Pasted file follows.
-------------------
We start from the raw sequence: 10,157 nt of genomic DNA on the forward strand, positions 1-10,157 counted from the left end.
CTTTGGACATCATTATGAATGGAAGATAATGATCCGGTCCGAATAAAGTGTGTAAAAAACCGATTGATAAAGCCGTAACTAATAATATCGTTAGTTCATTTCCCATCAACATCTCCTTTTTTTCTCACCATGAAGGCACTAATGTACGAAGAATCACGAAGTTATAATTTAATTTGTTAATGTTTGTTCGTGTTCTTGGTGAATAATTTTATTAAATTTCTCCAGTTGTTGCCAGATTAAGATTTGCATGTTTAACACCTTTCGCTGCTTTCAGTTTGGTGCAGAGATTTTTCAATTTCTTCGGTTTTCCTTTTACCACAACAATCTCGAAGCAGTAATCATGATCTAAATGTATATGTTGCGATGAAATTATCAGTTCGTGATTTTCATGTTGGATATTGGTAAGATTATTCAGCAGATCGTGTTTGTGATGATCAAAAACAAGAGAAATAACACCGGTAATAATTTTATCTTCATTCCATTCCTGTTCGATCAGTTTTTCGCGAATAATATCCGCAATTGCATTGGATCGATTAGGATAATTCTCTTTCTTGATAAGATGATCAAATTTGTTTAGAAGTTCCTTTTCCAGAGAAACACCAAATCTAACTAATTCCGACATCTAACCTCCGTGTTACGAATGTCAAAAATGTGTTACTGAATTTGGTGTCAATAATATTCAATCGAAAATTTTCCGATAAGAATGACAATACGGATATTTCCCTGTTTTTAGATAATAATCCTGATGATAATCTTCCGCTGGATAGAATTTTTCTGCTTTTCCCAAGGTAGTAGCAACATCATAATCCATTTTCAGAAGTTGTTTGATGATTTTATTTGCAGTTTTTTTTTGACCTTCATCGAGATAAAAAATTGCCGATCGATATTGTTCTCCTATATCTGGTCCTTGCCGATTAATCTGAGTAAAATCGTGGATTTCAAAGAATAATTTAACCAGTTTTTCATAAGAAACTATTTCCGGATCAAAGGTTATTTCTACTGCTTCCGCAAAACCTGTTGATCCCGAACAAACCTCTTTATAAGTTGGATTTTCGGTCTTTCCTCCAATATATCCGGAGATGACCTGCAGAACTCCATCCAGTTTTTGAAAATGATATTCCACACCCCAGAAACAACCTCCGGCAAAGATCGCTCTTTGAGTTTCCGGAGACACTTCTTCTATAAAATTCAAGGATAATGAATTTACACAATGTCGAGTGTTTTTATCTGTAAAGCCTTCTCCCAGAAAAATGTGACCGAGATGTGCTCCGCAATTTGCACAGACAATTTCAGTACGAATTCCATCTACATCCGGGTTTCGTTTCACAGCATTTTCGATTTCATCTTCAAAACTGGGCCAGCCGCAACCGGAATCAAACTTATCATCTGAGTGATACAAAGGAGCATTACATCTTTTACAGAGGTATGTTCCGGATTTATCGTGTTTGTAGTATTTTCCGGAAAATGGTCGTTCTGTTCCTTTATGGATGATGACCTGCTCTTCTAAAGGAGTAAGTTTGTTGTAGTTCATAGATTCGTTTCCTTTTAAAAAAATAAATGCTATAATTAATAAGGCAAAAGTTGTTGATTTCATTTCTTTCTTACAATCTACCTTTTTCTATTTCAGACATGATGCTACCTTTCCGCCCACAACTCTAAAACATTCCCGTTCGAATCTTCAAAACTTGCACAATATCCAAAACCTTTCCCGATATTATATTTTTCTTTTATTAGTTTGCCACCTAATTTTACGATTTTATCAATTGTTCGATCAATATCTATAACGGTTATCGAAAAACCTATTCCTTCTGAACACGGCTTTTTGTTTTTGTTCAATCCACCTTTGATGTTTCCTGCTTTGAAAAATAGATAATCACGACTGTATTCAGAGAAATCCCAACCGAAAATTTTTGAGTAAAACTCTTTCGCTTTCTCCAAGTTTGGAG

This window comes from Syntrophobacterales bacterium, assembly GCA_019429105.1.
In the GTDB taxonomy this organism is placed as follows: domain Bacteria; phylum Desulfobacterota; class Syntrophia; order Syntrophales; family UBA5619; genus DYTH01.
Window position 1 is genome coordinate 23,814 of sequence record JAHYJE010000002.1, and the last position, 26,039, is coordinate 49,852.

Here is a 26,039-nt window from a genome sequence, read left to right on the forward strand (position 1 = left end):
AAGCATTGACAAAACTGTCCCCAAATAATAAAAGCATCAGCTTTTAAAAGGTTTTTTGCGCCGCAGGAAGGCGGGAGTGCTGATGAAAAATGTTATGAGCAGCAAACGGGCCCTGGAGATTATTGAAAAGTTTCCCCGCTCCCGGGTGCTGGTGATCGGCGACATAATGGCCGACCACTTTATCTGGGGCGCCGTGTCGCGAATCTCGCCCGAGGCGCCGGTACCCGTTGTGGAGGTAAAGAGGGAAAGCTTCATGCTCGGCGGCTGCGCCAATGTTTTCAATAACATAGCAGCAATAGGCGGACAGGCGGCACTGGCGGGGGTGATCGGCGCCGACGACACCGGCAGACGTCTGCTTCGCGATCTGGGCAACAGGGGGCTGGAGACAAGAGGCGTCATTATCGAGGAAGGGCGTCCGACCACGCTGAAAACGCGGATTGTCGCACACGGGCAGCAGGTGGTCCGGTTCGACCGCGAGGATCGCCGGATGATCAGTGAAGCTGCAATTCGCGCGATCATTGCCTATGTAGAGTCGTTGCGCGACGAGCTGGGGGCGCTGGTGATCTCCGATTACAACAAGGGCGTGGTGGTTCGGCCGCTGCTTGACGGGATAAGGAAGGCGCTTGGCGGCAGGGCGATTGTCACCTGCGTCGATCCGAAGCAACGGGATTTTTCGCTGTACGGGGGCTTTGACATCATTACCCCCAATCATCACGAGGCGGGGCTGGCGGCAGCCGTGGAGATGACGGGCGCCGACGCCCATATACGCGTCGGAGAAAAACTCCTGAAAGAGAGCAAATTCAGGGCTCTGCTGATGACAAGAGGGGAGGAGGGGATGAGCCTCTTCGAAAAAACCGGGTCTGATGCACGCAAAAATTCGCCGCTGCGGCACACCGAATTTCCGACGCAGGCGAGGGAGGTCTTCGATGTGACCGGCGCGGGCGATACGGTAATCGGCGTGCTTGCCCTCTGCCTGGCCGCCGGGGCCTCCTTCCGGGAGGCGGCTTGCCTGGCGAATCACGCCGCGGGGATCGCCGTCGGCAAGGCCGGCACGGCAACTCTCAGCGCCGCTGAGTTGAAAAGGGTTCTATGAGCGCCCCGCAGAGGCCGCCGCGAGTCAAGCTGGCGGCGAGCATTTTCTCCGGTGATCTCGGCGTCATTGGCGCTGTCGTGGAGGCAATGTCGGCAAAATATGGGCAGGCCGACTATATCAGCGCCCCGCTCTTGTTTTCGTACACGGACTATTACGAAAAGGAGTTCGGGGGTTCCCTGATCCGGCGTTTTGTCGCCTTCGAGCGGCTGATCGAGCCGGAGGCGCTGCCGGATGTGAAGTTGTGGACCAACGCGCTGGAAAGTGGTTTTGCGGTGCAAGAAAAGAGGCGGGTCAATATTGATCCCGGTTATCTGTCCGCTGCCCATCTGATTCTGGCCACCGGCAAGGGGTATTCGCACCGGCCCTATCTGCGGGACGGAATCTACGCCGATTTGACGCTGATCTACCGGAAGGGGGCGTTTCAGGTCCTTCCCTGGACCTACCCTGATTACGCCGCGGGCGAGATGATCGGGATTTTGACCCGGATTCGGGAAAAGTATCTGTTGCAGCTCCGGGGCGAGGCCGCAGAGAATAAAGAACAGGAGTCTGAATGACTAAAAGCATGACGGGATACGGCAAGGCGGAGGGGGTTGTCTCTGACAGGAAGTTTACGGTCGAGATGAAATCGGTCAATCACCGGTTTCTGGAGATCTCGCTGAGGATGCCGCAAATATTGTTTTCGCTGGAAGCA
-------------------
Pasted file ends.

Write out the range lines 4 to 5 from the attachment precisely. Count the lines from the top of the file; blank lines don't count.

In the GTDB taxonomy this organism is placed as follows: domain Bacteria; phylum Desulfobacterota; class Syntrophia; order Syntrophales; family UBA5619; genus DYTH01.
Window position 1 is genome coordinate 23,814 of sequence record JAHYJE010000002.1, and the last position, 26,039, is coordinate 49,852.